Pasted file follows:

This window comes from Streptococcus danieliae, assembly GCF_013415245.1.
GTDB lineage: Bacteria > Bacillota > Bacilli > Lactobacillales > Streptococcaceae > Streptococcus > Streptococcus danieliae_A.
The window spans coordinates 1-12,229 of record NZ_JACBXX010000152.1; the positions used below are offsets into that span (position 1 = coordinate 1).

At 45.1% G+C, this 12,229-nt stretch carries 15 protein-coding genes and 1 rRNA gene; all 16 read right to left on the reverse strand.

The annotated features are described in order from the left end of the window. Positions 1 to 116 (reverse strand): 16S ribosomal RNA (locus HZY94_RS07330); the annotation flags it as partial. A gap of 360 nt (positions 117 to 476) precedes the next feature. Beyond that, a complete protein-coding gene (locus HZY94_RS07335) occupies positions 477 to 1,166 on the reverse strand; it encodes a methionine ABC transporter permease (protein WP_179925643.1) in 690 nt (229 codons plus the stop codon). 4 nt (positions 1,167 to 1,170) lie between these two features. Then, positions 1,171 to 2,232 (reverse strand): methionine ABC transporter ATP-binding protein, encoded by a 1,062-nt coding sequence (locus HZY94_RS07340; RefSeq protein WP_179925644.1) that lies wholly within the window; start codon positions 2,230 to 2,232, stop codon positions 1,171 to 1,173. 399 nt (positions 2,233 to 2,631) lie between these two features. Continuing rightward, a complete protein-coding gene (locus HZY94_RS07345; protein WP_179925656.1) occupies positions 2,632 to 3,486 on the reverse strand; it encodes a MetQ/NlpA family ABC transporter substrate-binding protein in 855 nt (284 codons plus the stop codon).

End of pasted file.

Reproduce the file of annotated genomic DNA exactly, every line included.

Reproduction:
This window comes from Streptococcus danieliae, assembly GCF_013415245.1.
GTDB lineage: Bacteria > Bacillota > Bacilli > Lactobacillales > Streptococcaceae > Streptococcus > Streptococcus danieliae_A.
The window spans coordinates 1-12,229 of record NZ_JACBXX010000152.1; the positions used below are offsets into that span (position 1 = coordinate 1).

At 45.1% G+C, this 12,229-nt stretch carries 15 protein-coding genes and 1 rRNA gene; all 16 read right to left on the reverse strand.

The annotated features are described in order from the left end of the window. Positions 1 to 116 (reverse strand): 16S ribosomal RNA (locus HZY94_RS07330); the annotation flags it as partial. A gap of 360 nt (positions 117 to 476) precedes the next feature. Beyond that, a complete protein-coding gene (locus HZY94_RS07335) occupies positions 477 to 1,166 on the reverse strand; it encodes a methionine ABC transporter permease (protein WP_179925643.1) in 690 nt (229 codons plus the stop codon). 4 nt (positions 1,167 to 1,170) lie between these two features. Then, positions 1,171 to 2,232 (reverse strand): methionine ABC transporter ATP-binding protein, encoded by a 1,062-nt coding sequence (locus HZY94_RS07340; RefSeq protein WP_179925644.1) that lies wholly within the window; start codon positions 2,230 to 2,232, stop codon positions 1,171 to 1,173. 399 nt (positions 2,233 to 2,631) lie between these two features. Continuing rightward, a complete protein-coding gene (locus HZY94_RS07345; protein WP_179925656.1) occupies positions 2,632 to 3,486 on the reverse strand; it encodes a MetQ/NlpA family ABC transporter substrate-binding protein in 855 nt (284 codons plus the stop codon).